OUTSIDE THE WIRE— 2 STARS
After six appearances in the Marvel Cinematic Universe as Sam “Falcon” Wilson, Anthony Mackie didn’t need an audition tape for becoming the next Captain America for Disney+’s The Falcon and the Winter Soldier. He gets one anyway as a lead star and producer with Outside the Wire premiering on Netflix January 15th. Playing Leo, an enhanced android super-soldier all his own, Mackie kicks all kinds of ass in furious scenes of hand-to-hand combat mixed with streaks of tracer ammo gunfire. The Rambo: Last Blood stunt coordinator and fight choreographer team of Dian Hristov and Georgi Machev make the soon-to-be-43-year-old look like a million bucks every chance they get.
The gulf between how good Anthony Mackie looks and everyone else in Outside the Wire is as wide as the Mississippi River delta the New Orleans-born actor hails from. Paired with a whiny and clunky younger partner and pitted against the mirage of a paper-thin, nondescript European villain, there’s so little complimentary muscle next to Anthony. The overwhelming majority of this futuristic army flick couldn’t arm wrestle a toddler.
Set in 2036, Outside the Wire demarcates a crippling civil war in Eastern Europe that has created pockets of war zones all over the region. A volatile military group led by the ominous Viktor Koval (Danish Game of Thrones actor Pilou Asbæk) has derided the West’s pushy participation. His forces have crept closer to gaining control of old nuclear silos in Ukraine that he can use to strike the United States. The situation has sparked widespread U.S. military involvement from drone strikes to robotic boots on the ground alongside the human ones.
LESSON #1: DON’T DISOBEY DIRECT ORDERS— Through the remote warfare side, Outside the Wire introduces drone pilot Thomas Harp, played by emerging British actor Damson Idris of FX’s Snowfall. Shown in an extended opening scene, Harp’s itchy joystick trigger finger to act caused friendly fire collateral damage that avoidably claimed the lives of two Marines. His coldly-calculated f*ck up leads to re-assignment from the cushy comforts of Nevada’s control center to the under-fire front lines of the European conflict zone under the command of Clank (veteran hardass Michael Kelly).
LESSON #2: WATCH YOUR F–KING MOUTH— From a writing standpoint, action specialist Rowan Athale (Revolt, Wasteland) and debuting video game writer Rob Yescombe double-down on Thomas Harp’s undisciplined character. He carries a foolish inability to see his errors. Even worse for a military setting, Harp speaks before he’s spoken to and thinks a “with all due respect” is a conversational doorbell of earned inclusion. The stern Clank and, once he meets him, Leo’s tough and obscenity-laden retorts attempt to put the kid back in his necessary place.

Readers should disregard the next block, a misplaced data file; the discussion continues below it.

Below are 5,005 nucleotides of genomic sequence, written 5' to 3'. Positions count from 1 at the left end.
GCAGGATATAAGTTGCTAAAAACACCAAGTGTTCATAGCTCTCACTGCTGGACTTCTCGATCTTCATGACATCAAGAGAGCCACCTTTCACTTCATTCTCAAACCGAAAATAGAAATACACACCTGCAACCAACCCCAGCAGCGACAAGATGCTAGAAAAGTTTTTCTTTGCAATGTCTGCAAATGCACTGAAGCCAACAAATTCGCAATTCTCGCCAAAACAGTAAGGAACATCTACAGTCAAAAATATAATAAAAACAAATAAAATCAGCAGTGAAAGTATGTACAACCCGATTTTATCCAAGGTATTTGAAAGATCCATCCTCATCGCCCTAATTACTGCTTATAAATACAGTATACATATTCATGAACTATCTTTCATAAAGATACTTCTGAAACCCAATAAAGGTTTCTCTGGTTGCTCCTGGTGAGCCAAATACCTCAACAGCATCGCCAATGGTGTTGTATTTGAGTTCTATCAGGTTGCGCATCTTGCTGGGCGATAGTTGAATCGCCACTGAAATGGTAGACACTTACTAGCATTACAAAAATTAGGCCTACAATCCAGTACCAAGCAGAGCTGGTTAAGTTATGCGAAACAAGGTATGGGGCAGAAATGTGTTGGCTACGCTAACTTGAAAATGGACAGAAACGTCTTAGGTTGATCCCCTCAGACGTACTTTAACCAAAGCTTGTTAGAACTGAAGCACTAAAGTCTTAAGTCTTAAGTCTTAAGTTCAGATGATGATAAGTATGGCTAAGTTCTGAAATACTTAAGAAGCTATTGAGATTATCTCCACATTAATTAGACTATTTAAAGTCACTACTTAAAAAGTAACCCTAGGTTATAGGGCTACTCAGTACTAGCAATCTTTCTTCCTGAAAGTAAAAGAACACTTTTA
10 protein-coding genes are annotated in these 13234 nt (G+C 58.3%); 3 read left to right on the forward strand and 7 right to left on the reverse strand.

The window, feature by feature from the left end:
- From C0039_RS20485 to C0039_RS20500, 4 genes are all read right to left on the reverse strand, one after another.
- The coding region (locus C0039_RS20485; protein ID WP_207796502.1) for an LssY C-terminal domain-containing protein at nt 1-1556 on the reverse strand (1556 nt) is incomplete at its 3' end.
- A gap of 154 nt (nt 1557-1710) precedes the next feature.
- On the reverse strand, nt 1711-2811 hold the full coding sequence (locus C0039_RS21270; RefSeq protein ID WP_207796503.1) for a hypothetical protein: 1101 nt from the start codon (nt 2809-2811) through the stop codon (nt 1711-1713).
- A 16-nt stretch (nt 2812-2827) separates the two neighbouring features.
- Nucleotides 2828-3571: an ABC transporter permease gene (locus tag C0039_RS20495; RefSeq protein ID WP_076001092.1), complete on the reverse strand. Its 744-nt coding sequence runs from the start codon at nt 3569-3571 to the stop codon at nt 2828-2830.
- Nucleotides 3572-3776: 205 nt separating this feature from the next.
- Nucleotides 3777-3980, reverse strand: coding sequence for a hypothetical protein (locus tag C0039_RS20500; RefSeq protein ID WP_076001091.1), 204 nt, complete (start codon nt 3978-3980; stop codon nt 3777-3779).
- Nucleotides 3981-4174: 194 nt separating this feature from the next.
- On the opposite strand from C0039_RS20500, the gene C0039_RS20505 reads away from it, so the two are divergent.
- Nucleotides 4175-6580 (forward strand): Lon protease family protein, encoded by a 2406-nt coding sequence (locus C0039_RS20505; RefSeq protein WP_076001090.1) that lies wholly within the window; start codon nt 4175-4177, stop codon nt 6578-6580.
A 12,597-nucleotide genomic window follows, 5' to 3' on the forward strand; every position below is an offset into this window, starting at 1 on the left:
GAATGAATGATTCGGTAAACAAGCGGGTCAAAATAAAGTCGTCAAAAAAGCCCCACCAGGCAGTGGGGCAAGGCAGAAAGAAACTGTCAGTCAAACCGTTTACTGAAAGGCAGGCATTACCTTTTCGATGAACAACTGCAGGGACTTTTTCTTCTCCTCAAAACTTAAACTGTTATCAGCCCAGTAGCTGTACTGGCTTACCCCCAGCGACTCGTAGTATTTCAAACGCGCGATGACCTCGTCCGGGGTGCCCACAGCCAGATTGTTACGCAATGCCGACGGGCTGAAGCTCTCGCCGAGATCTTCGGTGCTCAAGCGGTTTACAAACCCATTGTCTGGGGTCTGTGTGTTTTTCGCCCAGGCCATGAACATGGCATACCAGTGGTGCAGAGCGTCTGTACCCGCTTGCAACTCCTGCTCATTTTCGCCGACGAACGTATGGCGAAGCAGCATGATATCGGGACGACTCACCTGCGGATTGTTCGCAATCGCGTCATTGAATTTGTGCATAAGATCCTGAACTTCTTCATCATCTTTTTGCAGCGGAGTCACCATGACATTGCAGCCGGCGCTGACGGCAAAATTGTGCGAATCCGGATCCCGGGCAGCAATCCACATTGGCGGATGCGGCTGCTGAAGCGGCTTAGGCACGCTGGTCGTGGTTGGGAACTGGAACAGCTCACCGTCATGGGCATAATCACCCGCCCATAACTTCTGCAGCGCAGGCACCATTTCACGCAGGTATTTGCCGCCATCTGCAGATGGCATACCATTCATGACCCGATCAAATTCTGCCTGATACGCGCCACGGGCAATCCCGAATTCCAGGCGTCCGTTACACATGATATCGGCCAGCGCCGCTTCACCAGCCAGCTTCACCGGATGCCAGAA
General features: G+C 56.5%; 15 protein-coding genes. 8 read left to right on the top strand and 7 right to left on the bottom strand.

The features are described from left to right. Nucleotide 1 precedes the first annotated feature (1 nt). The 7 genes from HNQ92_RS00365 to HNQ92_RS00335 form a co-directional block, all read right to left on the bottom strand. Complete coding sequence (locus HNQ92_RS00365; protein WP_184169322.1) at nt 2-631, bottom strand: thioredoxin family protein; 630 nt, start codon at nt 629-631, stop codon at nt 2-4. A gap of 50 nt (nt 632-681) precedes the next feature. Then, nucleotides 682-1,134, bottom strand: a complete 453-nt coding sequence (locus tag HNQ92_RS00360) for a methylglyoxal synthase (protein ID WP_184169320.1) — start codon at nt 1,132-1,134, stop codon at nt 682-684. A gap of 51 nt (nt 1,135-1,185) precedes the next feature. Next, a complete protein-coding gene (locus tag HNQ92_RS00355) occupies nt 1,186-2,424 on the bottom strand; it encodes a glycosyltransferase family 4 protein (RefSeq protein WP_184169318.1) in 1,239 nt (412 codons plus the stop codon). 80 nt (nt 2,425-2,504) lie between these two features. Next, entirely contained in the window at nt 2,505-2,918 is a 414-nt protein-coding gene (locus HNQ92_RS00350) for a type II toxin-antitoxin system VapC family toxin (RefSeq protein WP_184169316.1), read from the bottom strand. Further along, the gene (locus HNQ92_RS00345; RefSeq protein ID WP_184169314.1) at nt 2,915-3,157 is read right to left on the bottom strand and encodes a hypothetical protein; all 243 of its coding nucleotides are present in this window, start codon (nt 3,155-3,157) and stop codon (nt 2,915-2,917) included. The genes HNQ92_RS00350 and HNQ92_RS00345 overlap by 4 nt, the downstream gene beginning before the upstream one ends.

Now, the kid will see real action and his work first-hand, not pixels on a screen, and gets his nose rubbed in it to listen. Will to work? Probably not, yet that will likely, and luckily, work in his favor, as it does in most movies like this.
Harp is plucked by Leo to be his sidekick and learns very quickly the specialness of his new superior’s existence. The young pilot was more chosen than flunked. Leo embarks the duo on a clandestine operation into the demilitarized zone using a cholera vaccine delivery as a cover to track, pursue, and neutralize Koval. The frazzled youngin doubts how two guys can pull this off. To that, Anthony Mackie, through his Leo guise, smirks and drops a Schwarzeneggar-esque, “I’m special for the both of us” one-liner.
LESSON #3: THE FALLIBILITY OF HUMAN EMOTIONS— Kicks aside, the highest consequence Outside the Wire attempts is criticizing the role of trusting emotions in validated decision-making. A chief objective of Leo’s advanced creation and the movie’s “Gump” robotic infantry units was removing humanity and increasing the fight. Harp asserts that emotions lead to mistakes while the sentient Leo contends that maybe humans aren’t emotional enough. Needless to say, extreme circumstances will cause a few more broken rules and feelings.
As was stated before, Anthony Mackie takes this movie over and rightfully so. His android throws Idris’s weak indignation as Harp right back, hiding under Terminator Lite programming that “responds to the asshole in front of me.” He’s having fun busting balls and showing off, and we can too somewhat. Villain motivations don’t matter and the depth of the international peril is superfluous. Director Mikael Håfström (1408, Escape Plan) puts Mackie in a place to succeed, even if his new pissant subordinate steals the win in this mishmash adventure of swerves.